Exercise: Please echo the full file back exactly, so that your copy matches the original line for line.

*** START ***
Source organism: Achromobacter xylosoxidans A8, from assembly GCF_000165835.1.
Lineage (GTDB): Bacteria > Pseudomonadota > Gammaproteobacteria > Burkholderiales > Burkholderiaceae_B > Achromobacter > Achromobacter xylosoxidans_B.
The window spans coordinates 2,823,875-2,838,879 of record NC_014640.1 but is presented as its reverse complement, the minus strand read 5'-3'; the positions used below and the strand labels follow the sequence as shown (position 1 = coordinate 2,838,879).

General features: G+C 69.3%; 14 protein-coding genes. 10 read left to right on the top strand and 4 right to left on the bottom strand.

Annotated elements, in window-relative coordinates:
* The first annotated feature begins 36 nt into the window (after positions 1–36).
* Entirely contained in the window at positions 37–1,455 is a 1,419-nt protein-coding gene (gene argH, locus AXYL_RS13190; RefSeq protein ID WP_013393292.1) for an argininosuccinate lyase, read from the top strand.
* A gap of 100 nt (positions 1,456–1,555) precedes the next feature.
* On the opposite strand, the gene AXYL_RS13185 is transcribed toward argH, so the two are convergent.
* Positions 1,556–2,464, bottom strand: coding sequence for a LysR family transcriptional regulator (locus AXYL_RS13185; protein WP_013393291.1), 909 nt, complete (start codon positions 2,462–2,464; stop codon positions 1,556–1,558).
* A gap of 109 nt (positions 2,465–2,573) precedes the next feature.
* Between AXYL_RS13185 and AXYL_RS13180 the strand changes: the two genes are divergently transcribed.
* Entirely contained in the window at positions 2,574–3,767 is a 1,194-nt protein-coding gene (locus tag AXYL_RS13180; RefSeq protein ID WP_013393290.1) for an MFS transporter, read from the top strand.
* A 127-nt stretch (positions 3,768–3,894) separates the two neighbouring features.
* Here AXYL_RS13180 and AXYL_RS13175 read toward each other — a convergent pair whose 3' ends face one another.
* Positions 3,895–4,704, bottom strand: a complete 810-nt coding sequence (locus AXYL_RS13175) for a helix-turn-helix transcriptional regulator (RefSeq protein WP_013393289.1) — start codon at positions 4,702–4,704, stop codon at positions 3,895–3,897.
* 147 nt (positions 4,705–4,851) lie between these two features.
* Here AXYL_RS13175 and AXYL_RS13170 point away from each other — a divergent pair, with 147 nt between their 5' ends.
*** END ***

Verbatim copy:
Source organism: Achromobacter xylosoxidans A8, from assembly GCF_000165835.1.
Lineage (GTDB): Bacteria > Pseudomonadota > Gammaproteobacteria > Burkholderiales > Burkholderiaceae_B > Achromobacter > Achromobacter xylosoxidans_B.
The window spans coordinates 2,823,875-2,838,879 of record NC_014640.1 but is presented as its reverse complement, the minus strand read 5'-3'; the positions used below and the strand labels follow the sequence as shown (position 1 = coordinate 2,838,879).

General features: G+C 69.3%; 14 protein-coding genes. 10 read left to right on the top strand and 4 right to left on the bottom strand.

Annotated elements, in window-relative coordinates:
* The first annotated feature begins 36 nt into the window (after positions 1–36).
* Entirely contained in the window at positions 37–1,455 is a 1,419-nt protein-coding gene (gene argH, locus AXYL_RS13190; RefSeq protein ID WP_013393292.1) for an argininosuccinate lyase, read from the top strand.
* A gap of 100 nt (positions 1,456–1,555) precedes the next feature.
* On the opposite strand, the gene AXYL_RS13185 is transcribed toward argH, so the two are convergent.
* Positions 1,556–2,464, bottom strand: coding sequence for a LysR family transcriptional regulator (locus AXYL_RS13185; protein WP_013393291.1), 909 nt, complete (start codon positions 2,462–2,464; stop codon positions 1,556–1,558).
* A gap of 109 nt (positions 2,465–2,573) precedes the next feature.
* Between AXYL_RS13185 and AXYL_RS13180 the strand changes: the two genes are divergently transcribed.
* Entirely contained in the window at positions 2,574–3,767 is a 1,194-nt protein-coding gene (locus tag AXYL_RS13180; RefSeq protein ID WP_013393290.1) for an MFS transporter, read from the top strand.
* A 127-nt stretch (positions 3,768–3,894) separates the two neighbouring features.
* Here AXYL_RS13180 and AXYL_RS13175 read toward each other — a convergent pair whose 3' ends face one another.
* Positions 3,895–4,704, bottom strand: a complete 810-nt coding sequence (locus AXYL_RS13175) for a helix-turn-helix transcriptional regulator (RefSeq protein WP_013393289.1) — start codon at positions 4,702–4,704, stop codon at positions 3,895–3,897.
* 147 nt (positions 4,705–4,851) lie between these two features.
* Here AXYL_RS13175 and AXYL_RS13170 point away from each other — a divergent pair, with 147 nt between their 5' ends.